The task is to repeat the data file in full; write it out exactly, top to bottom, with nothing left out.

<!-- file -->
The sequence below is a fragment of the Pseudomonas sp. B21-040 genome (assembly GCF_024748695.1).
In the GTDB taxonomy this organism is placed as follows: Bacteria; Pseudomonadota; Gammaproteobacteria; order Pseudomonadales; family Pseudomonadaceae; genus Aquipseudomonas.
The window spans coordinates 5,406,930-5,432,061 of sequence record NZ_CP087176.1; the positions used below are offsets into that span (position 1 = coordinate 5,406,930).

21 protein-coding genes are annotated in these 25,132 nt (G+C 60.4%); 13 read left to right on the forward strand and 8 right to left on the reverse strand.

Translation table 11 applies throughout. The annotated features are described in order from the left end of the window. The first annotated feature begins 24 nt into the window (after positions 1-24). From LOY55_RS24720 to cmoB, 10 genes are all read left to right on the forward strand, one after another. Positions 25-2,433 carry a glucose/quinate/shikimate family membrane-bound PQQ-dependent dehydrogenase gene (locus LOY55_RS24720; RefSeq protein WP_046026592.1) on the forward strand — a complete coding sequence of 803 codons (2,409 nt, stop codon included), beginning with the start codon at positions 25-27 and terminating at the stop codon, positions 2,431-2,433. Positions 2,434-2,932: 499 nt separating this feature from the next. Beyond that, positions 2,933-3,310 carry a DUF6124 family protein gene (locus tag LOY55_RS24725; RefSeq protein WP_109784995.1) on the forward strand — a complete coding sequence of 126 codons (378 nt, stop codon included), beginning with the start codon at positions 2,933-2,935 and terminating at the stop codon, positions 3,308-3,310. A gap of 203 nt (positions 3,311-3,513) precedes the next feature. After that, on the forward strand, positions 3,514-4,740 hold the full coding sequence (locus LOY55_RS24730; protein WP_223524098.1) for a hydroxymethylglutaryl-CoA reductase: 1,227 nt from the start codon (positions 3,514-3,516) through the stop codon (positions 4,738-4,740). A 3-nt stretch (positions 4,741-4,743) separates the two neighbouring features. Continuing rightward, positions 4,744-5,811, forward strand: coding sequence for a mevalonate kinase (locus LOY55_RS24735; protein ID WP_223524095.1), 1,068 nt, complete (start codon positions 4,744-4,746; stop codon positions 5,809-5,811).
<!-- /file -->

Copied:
The sequence below is a fragment of the Pseudomonas sp. B21-040 genome (assembly GCF_024748695.1).
In the GTDB taxonomy this organism is placed as follows: Bacteria; Pseudomonadota; Gammaproteobacteria; order Pseudomonadales; family Pseudomonadaceae; genus Aquipseudomonas.
The window spans coordinates 5,406,930-5,432,061 of sequence record NZ_CP087176.1; the positions used below are offsets into that span (position 1 = coordinate 5,406,930).

21 protein-coding genes are annotated in these 25,132 nt (G+C 60.4%); 13 read left to right on the forward strand and 8 right to left on the reverse strand.

Translation table 11 applies throughout. The annotated features are described in order from the left end of the window. The first annotated feature begins 24 nt into the window (after positions 1-24). From LOY55_RS24720 to cmoB, 10 genes are all read left to right on the forward strand, one after another. Positions 25-2,433 carry a glucose/quinate/shikimate family membrane-bound PQQ-dependent dehydrogenase gene (locus LOY55_RS24720; RefSeq protein WP_046026592.1) on the forward strand — a complete coding sequence of 803 codons (2,409 nt, stop codon included), beginning with the start codon at positions 25-27 and terminating at the stop codon, positions 2,431-2,433. Positions 2,434-2,932: 499 nt separating this feature from the next. Beyond that, positions 2,933-3,310 carry a DUF6124 family protein gene (locus tag LOY55_RS24725; RefSeq protein WP_109784995.1) on the forward strand — a complete coding sequence of 126 codons (378 nt, stop codon included), beginning with the start codon at positions 2,933-2,935 and terminating at the stop codon, positions 3,308-3,310. A gap of 203 nt (positions 3,311-3,513) precedes the next feature. After that, on the forward strand, positions 3,514-4,740 hold the full coding sequence (locus LOY55_RS24730; protein WP_223524098.1) for a hydroxymethylglutaryl-CoA reductase: 1,227 nt from the start codon (positions 3,514-3,516) through the stop codon (positions 4,738-4,740). A 3-nt stretch (positions 4,741-4,743) separates the two neighbouring features. Continuing rightward, positions 4,744-5,811, forward strand: coding sequence for a mevalonate kinase (locus LOY55_RS24735; protein ID WP_223524095.1), 1,068 nt, complete (start codon positions 4,744-4,746; stop codon positions 5,809-5,811).